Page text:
Customers Rapidly Adopting Big Data Solutions - Driven By Marketing, Sales and More - Reports New Microsoft Research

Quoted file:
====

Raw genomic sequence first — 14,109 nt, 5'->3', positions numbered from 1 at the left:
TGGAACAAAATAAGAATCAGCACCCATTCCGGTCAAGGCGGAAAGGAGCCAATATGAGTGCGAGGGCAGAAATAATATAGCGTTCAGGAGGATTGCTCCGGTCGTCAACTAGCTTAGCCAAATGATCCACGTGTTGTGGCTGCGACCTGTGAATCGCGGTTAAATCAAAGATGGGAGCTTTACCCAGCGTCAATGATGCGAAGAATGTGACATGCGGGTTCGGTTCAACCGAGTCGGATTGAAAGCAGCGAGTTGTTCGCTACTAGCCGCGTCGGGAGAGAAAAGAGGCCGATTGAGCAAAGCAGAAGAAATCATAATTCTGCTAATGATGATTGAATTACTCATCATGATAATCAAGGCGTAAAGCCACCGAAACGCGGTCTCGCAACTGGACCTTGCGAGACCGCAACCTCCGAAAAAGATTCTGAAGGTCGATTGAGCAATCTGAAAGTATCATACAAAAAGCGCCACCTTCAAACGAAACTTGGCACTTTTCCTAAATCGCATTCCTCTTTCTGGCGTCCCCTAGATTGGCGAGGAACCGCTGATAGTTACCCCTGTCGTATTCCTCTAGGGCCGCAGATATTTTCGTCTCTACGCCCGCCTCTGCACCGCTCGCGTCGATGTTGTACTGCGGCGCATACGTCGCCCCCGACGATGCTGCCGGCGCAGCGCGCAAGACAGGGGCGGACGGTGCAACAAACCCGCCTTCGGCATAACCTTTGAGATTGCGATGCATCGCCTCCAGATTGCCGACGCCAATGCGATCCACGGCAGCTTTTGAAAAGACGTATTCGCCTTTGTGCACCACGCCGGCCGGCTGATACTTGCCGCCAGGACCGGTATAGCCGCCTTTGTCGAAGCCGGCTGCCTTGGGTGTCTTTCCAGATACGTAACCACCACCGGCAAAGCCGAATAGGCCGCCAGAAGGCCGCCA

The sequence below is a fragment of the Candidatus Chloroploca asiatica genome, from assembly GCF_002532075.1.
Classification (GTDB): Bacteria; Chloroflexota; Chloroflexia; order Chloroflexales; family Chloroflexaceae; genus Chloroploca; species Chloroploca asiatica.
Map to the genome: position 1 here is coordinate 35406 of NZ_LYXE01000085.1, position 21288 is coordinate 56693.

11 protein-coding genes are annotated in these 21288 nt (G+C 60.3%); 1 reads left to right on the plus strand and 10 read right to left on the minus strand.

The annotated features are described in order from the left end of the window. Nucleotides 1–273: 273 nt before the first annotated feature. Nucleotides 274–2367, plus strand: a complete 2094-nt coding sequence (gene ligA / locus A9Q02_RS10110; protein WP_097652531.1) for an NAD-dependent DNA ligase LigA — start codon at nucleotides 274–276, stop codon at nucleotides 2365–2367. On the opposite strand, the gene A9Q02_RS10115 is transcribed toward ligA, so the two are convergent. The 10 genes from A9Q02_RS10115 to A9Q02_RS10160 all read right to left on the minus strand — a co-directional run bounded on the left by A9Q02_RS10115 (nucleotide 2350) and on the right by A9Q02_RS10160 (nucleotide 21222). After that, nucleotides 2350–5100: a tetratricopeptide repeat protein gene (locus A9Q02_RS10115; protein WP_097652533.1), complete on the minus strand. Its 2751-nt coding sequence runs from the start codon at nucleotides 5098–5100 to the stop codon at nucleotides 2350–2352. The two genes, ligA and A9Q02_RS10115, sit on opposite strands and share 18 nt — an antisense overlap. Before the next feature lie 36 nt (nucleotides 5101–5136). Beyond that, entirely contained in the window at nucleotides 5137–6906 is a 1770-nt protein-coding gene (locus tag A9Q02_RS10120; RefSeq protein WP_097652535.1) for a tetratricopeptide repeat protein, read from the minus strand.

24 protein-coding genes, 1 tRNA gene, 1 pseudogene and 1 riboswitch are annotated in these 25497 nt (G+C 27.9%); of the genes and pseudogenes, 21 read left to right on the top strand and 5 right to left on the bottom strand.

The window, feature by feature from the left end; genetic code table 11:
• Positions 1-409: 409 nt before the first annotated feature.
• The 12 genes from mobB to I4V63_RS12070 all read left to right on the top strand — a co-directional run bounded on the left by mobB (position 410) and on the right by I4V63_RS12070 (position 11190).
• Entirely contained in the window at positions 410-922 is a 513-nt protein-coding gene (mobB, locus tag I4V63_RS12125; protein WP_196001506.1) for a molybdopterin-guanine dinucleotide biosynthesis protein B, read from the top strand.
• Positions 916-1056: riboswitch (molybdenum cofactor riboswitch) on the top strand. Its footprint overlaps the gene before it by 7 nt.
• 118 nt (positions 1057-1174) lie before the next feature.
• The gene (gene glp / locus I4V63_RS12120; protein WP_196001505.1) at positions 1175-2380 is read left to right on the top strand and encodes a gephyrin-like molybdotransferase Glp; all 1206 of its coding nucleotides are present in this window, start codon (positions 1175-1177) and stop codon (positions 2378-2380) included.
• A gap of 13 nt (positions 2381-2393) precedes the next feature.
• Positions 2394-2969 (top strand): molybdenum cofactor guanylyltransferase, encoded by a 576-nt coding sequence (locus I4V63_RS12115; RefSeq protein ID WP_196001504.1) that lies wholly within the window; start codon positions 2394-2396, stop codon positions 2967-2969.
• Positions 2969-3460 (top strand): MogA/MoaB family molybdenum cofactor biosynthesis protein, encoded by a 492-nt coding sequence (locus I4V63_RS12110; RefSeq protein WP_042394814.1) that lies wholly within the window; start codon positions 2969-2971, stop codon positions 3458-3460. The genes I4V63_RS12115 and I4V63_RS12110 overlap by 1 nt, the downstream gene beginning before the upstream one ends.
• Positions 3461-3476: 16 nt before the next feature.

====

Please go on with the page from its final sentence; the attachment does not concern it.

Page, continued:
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For best results when printing this announcement, please click on the link below: http://pdf.reuters.com/pdfnews/pdfnews.asp?i=43059c3bf0e37541&u=urn:newsml:reuters.com:20130211:nPnSF57517 New findings headline weeklong series on the Microsoft News Center showcasing big-data customers, industry perspectives, solutions and more. REDMOND, Wash., Feb. 11, 2013 /PRNewswire/ -- More than 75 percent of midsize to large businesses are implementing big-data-related solutions within the next 12 months - with customer care, marketing and sales departments increasingly driving demand, according to new Microsoft Corp. research released today. (Logo: http://photos.prnewswire.com/prnh/20000822/MSFTLOGO) According to Microsoft's "Global Enterprise Big Data Trends: 2013" study of more than 280 IT decision-makers, the following trends emerged: * Although the IT department (52 percent) is currently driving most of the demand for big data, customer care (41 percent), sales (26 percent), finance (23 percent) and marketing (23 percent) departments are increasingly driving demand. * Seventeen percent of customers surveyed are in the early stages of researching big data solutions, whereas 13 percent have fully deployed them; nearly 90 percent of customers surveyed have a dedicated budget for addressing big data. * Nearly half of customers (49 percent) reported that growth in the volume of data is the greatest challenge driving big data solution adoption, followed by having to integrate disparate business intelligence tools (41 percent) and having tools able to glean the insight (40 percent). The company published its findings to the Microsoft News Center (http://www.microsoft.com/news) this morning, kicking off a week of announcements focused on the company's big data customers, products and future investments. Microsoft "Big Data Week" "Big data can be large tables of structured data, huge files of complex unstructured data, or small amounts of machine-generated data that pile up faster than you can make sense of it," said Eron Kelly, general manager of SQL Server at Microsoft. "Microsoft's goal is to help everyone make better, faster decisions by providing tools that make it easy to find insights in big data, small data … any data." Big data is changing the way organizations and people do business, discover insights and interact with one another. This week Microsoft will embark on a week of digital storytelling that showcases what customers, partners, the industry and Microsoft are doing to bring this vision to life: * Today: "Global Enterprise Big Data Trends: 2013" and insight from big data executives and analysts * Tuesday, Feb. 12: Spotlight on big data early adopters, including a Q&A with The Weather Channel Chief Information Officer Bryson Koehler on how big data is transforming his company * Wednesday, Feb. 13: Microsoft's big data approach, investments and products * Thursday, Feb. 14: Silicon Valley big data event highlights * Friday, Feb. 15: The future of big data and machine learning within Microsoft Research, including a Q&A with MSR Researcher Eric Horvitz Founded in 1975, Microsoft (Nasdaq "MSFT") is the worldwide leader in software, services and solutions that help people and businesses realize their full potential. SOURCE Microsoft Corp. Rapid Response Team, Waggener Edstrom Worldwide, +1-503-443-7070, firstname.lastname@example.org
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